Experimental trampling of vegetation. I. Relationship between trampling intensity and vegetation response.

Published online
24 Mar 1995
Content type
Journal article
Journal title
Journal of Applied Ecology

Cole, D. N.

Publication language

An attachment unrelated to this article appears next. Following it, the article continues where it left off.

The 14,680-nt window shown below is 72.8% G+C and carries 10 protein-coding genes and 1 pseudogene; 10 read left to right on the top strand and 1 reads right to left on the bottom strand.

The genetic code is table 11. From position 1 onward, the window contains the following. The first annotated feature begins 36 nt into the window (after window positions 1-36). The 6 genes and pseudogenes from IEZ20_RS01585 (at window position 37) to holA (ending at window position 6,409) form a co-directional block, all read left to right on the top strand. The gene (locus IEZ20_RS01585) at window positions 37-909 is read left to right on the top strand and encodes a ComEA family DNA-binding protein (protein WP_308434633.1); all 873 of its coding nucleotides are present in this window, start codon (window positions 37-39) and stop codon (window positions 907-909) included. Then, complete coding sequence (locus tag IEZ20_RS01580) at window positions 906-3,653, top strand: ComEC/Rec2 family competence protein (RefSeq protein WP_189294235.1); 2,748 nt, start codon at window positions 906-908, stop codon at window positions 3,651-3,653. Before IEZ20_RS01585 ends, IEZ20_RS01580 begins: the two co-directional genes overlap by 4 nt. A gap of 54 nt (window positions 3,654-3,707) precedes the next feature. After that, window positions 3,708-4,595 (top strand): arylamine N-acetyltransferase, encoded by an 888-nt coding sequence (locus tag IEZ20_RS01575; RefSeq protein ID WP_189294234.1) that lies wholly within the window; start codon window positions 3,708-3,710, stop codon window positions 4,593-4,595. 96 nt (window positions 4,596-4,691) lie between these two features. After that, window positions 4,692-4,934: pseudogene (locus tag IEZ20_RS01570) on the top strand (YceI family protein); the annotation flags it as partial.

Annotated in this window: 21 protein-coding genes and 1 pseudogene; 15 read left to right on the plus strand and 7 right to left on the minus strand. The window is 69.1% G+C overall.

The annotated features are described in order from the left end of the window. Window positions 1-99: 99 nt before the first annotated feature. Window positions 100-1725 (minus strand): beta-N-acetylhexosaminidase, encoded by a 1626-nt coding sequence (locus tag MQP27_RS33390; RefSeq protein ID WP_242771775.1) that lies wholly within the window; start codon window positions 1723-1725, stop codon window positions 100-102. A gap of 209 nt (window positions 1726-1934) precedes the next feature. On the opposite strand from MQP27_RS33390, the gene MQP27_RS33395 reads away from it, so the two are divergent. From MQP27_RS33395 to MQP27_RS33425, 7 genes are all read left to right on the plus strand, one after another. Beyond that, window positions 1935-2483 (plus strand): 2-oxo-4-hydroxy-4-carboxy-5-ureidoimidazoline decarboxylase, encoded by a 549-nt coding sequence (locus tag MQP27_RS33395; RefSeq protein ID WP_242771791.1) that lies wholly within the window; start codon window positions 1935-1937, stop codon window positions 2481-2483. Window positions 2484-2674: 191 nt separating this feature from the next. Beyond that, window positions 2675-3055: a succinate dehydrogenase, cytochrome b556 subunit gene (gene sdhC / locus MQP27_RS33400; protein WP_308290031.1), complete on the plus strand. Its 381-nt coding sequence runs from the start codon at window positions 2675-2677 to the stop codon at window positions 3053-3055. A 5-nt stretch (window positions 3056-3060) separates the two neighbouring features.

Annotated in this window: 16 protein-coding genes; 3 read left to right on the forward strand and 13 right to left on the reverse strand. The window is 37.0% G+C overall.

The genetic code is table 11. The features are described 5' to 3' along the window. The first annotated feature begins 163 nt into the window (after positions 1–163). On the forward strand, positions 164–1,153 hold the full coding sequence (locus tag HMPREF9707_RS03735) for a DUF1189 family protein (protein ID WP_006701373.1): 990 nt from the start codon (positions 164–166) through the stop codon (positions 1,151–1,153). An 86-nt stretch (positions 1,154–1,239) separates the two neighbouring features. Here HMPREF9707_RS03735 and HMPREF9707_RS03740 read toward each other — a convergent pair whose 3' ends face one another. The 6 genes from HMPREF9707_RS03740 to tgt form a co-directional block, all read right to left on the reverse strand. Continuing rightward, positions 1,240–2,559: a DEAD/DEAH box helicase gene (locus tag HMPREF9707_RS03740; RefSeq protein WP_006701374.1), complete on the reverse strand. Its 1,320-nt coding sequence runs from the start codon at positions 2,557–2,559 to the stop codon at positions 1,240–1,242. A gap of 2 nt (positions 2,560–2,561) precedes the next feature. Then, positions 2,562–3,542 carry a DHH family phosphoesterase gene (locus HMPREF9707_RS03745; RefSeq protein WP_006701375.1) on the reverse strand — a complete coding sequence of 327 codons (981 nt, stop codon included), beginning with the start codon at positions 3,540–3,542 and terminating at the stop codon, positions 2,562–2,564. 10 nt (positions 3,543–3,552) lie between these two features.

Experimental trampling, to simulate recreational use, was conducted in 18 vegetation types (including coniferous and deciduous forests. dwarf scrub, meadows and grasslands) in five separate mountain regions in the United States. Each type was trampled 0-500 times. Response to trampling was assessed by determining vegetation cover 2 weeks after trampling and 1 year after trampling. Response varied significantly with trampling intensity and vegetational type. Trampling intensity and vegetational type explained more of the variation in vegetation cover 2 weeks after trampling that they did 1 year after trampling. For most vegetation types, the relationship between vegetation cover after trampling and trampling intensity was best approximated by a second order polynomial of the form Y = A - BX + CX2. The relationship was linear in a few vegetation types. The curvilinearity of the relationship between trampling intensity and surviving vegetation cover decreased with increases in resistance, tolerance and species diversity of the vegetation type.

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